https://doi.org/10.1016/j.evalprogplan.2007.05.009.
  15. Grangé G, Vayssiere C, Borgne A, et al. Description of tobacco addiction in pregnant women. European Journal of Obstetrics & Gynecology and Reproductive Biology. 2005;120(2):146-51.
    https://doi.org/10.1016/j.ejogrb.2004.09.002
  16. Abadinsky H. Drug abuse: An introduction. Michigan: Nelson-Hall Publishers; 1979. P:198.

17.              Ritzer G. Contemporary sociological theory and its classical roots: The basics. New York: McGraw-Hill Publication; 1983. P:342.

  1. Moazzami SH. Criminal sciences: Criminal investigation of women crimes. Tehran: Samt; 2004. P:45-63.
  2. Hariri N. Principles and methods of qualitative   research. Tehran: Islamic Azad University Publications. 2006.
Type of Study: Original Article | Subject: Special
Received: 2017/03/15 | Accepted: 2017/04/10 | Published: 2017/05/22

References
1. Ghasemi Rowshan E. From women's drug addiction to family disorders. Women's Strategic Studies. 2003;22:131-151. [Persian]
2. Jamshidi Manesh M, Soleimanifar P, Hosseini F. Personal, familial, social and economical characteristis of jailed addicted women. Iran Journal of Nursing. 2005;17(40):47-54. [Persian]
3. Garosi S, Mohammadi Dolatabad K. Delineation of the lived experiences of drug dependent women. Quarterly Journal of Woman & Society. 2011;2(5):55-74. [Persian]
4. Danesh P, Maleki A, Niazi Z. Ground theory about the addiction causes of the addiction women in jail of central of Isfahan. Journal of Studies Socio-Cultural Development. 2013;1(4):125-145. [Persian]
5. Mohammadi J. Drugs Types. Education and rehabilitation monthly. 2006:139:1-40.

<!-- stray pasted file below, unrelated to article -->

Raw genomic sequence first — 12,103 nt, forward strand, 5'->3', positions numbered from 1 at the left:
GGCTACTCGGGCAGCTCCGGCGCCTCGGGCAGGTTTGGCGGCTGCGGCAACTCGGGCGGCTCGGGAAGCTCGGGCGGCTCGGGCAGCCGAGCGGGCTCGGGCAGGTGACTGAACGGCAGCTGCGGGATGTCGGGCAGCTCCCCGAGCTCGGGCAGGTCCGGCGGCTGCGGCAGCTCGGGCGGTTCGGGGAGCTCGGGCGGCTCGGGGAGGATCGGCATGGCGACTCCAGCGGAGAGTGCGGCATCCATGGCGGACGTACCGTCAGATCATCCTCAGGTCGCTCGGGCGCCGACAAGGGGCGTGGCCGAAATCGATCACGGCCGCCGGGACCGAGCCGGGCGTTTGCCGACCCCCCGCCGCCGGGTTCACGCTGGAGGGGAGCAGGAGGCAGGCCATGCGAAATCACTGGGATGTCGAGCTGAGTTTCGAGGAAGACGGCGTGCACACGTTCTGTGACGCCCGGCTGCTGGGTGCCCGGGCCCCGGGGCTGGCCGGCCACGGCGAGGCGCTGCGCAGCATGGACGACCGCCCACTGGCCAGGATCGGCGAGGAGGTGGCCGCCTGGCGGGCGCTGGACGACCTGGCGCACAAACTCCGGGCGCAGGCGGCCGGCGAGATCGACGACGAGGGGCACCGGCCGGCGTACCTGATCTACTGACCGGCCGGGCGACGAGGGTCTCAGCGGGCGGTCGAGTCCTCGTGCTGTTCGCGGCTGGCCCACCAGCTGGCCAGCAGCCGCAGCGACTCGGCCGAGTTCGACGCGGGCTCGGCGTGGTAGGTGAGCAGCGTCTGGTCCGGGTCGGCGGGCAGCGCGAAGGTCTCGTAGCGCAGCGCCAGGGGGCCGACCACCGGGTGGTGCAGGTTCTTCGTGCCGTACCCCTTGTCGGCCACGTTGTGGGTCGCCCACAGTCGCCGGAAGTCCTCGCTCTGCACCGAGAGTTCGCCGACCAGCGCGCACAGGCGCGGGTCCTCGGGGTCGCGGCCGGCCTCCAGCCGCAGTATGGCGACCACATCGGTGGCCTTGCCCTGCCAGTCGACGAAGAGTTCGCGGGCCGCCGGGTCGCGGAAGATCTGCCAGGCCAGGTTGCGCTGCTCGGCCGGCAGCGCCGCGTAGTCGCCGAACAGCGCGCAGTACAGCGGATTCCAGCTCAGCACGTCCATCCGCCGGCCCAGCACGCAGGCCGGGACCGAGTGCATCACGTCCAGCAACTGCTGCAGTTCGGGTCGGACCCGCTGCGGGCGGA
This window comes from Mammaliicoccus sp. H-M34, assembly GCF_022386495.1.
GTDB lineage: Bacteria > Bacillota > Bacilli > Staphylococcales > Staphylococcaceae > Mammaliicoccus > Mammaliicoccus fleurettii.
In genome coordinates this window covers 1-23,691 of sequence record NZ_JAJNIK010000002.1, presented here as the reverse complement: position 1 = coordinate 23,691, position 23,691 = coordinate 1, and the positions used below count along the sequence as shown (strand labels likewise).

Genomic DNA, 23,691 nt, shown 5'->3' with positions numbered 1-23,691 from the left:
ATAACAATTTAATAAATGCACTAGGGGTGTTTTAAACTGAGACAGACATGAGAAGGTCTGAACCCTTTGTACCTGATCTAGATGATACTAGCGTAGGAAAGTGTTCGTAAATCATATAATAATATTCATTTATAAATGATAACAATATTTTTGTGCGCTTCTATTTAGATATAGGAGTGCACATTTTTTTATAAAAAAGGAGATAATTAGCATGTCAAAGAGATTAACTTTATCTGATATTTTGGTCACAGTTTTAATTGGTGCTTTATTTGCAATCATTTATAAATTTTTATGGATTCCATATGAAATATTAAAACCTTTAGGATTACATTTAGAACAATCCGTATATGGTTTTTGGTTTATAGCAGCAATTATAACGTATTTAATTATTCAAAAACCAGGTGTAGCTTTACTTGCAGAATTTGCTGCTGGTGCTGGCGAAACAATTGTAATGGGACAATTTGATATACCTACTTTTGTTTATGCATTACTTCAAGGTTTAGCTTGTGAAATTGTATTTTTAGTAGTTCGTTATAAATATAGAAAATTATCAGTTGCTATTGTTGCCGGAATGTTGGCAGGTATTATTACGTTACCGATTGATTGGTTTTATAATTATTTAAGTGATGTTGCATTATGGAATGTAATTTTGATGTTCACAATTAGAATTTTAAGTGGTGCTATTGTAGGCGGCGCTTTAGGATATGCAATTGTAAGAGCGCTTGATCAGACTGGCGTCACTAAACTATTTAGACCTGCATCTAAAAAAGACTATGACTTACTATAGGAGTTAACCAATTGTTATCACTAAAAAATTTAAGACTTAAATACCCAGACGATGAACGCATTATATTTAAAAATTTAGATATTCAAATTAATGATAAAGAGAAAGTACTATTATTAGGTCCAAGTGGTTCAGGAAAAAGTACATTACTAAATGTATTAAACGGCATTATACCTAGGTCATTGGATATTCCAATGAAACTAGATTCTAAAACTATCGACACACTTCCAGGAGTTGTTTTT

6. Feizi I, Alibabaie Y, Rahmati MM. Investigation of family, friends and neighbor effects on drug abuse. Iranian Journal of Social Problems. 2010;1(4):131-150. [Persian]
7. Sedigh Sarvestani R. Is addiction a social problem?. Youth addiction problems. 2008:225-241. [Persian]
8. Hojati S, Nouri S, Dibachi S, Akbari K. Investigation of drug abused woman's condition. Research Report of Drug Control Committee of Majmaaa Tashkhise Maslahat. 2011:13-49. [Persian]
9. Ajilchi B, Naderi A, Ghaemi F. Study the relationship between characteristics of addicted women and social discipline. Nazm Va Amniyat-e-Entezami. 2010;4(2):49-69. [Persian]
10. Rahimi Movaghar A, Malayerikhah Langroodi Z, Delbarpour Ahmadi SH, Amin Esmaeili M. A Qualitative study of specific need so f women for treatment of addiction. Iranian Journal of Psychiatry and Clinical Psychology. 2011;17(2):116-125. [Persian]
11. Khademian T, Ghanaatian Z. Investigation of affective social factors on woman drug abuse at rehabilitation centers of Tehran City. Journal of Social Sciences. 2009;2(4):59-86. [Persian]
12. Akbari Zardkhaneh S, Khoda Javadi R. Relationship between identity status and parent-child relation among addictive women. Journal of Family Research. 2009;5(3):371-385. [Persian]
13. Najari F. The evaluation of addiction in female addicts admitted to detoxification centers in Tehran during 1384 and 1385. Journal of Medical Council of Islamic Republic of Iran. 2007;25(4):457-463. [Persian]
14. Arévalo S, Prado G, Amaro H. Spirituality, sense of coherence, and coping responses in women receiving treatment for alcohol and drug addiction. Evaluation and Program Planning. 2008;31(1):113-23. [DOI:10.1016/j.evalprogplan.2007.05.009]
15. Grangé G, Vayssiere C, Borgne A, et al. Description of tobacco addiction in pregnant women. European Journal of Obstetrics & Gynecology and Reproductive Biology. 2005;120(2):146-51. [DOI:10.1016/j.ejogrb.2004.09.002]
16. Abadinsky H. Drug abuse: An introduction. Michigan: Nelson-Hall Publishers; 1979. P:198.
17. Ritzer G. Contemporary sociological theory and its classical roots: The basics. New York: McGraw-Hill Publication; 1983. P:342.
18. Moazzami SH. Criminal sciences: Criminal investigation of women crimes. Tehran: Samt; 2004. P:45-63.
19. Hariri N. Principles and methods of qualitative research. Tehran: Islamic Azad University Publications. 2006.